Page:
The roadmap shows not only what is happening, but also why it’s happening as you build. Each direction should tie back into the company strategy behind the product.
Top 5 Benefits of a Product Roadmap
Here are key reasons to always use a product roadmap. The process benefits organizations in the following ways.
1. Aligning Everyone’s Goals and Vision
The roadmap helps everyone stay on the same page throughout the project:
- The development team can view a zoomed-out version of technical tasks and goals for the product to identify the most important steps, keeping things on track.
- The sales team can view product features in the context of how they’ll bring value to customers.
- Product managers can collaborate with all teams, track daily work, and communicate priorities and changing project trajectories.
- Company heads can track project status and understand developer tasks that would normally be too technical.
A product roadmap allows all workers and stakeholders to view the product strategy and how it aligns with the company’s vision and goals. This connection between departments and individuals is what creates game-changing products.
2. Keeping the Team Focused on Priorities (Eyes on the Prize)
There are many, many steps involved with launching a new product. If things aren’t organized, you can quickly lose sight of what should get done first and what should wait.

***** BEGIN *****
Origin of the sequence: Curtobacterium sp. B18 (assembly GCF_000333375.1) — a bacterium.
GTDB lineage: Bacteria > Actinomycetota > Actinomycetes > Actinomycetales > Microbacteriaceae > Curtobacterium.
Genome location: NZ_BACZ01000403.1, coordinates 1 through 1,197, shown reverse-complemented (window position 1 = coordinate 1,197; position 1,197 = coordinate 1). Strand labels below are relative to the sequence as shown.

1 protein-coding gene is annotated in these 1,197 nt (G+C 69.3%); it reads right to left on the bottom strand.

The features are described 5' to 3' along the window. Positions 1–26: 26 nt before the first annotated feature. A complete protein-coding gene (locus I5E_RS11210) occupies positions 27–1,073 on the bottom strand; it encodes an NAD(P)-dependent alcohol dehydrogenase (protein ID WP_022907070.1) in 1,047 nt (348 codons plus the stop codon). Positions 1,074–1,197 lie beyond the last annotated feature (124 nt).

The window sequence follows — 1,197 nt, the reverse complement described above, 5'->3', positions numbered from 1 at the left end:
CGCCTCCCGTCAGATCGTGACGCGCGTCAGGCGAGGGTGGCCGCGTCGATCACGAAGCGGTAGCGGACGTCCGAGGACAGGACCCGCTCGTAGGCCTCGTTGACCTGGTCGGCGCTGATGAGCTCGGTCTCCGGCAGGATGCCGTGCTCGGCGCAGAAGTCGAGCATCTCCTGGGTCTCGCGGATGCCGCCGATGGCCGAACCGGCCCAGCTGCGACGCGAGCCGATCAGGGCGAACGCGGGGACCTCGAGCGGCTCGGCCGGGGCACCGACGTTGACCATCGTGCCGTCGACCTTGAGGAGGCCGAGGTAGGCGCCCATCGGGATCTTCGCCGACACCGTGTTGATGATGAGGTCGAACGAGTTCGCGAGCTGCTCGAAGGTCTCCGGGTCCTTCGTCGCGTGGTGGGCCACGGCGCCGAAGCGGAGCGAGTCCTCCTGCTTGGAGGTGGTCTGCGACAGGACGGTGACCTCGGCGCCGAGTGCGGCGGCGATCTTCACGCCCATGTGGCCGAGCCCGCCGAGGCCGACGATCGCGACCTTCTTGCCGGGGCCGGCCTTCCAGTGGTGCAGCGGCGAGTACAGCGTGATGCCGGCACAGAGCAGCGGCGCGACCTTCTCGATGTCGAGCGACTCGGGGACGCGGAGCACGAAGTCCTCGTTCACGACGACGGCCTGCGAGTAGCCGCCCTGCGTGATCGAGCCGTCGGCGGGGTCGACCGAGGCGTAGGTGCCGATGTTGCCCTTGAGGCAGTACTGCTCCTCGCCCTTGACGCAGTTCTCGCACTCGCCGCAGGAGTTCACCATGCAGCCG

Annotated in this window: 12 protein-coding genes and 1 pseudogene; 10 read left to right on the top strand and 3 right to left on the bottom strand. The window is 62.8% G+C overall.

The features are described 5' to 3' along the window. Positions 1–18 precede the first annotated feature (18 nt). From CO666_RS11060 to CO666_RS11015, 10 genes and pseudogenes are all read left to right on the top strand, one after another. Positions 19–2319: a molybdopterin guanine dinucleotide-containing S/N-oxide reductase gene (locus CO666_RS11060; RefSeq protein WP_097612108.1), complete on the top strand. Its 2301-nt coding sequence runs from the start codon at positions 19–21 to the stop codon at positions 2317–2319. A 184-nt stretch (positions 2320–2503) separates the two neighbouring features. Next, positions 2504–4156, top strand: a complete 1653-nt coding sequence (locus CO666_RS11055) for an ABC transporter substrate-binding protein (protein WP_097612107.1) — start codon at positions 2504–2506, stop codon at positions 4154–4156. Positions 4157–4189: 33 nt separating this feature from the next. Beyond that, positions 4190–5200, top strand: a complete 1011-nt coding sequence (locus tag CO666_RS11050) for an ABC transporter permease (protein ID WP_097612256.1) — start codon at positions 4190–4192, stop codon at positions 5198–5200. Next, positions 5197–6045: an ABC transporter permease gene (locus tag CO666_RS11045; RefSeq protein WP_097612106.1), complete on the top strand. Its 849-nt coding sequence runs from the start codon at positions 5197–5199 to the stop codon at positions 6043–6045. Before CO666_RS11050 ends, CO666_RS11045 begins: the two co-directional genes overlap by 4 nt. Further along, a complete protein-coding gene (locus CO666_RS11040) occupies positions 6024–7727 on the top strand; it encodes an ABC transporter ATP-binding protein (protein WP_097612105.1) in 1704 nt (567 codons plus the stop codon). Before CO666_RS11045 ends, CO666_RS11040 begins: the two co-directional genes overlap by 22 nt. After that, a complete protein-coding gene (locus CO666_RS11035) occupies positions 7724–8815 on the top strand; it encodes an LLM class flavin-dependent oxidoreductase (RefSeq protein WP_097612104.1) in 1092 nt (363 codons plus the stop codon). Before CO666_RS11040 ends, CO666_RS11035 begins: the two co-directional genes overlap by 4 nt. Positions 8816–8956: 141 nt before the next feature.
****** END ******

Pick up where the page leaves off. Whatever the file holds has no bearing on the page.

Product roadmaps allow teams to identify the tasks that will move the project ahead. At the same time, less important tasks can be rearranged and pushed to the backburner.
Efficiency becomes optimized so that everyone is making the best decisions, spending most of their time and resources on work that turns the product into a reality.
3. Collaborative Motivation and Inspiration
A product roadmap helps everyone involved follow the product’s strategy and stay in alignment with company goals. Shared ownership of the roadmaps allows each team member or contributor to feel invested in the outcome. The roadmap can also help alleviate any doubts or concerns from stakeholders about the process; they get a clear view of what’s happening.
4. Transparent Progress Tracking and Communication
Allowing everyone a bird’s eye view of the process makes it easy to request feedback and discuss the product’s path to implementation. Stakeholders can provide their thoughts on the current plan and how it impacts the bottom line. Team members can share updates and identify gaps or concerns about steps in their progress.
5. Monitoring Product Positioning: Is It Better?
Are you providing a better product than your competitors? Product positioning helps you answer that question.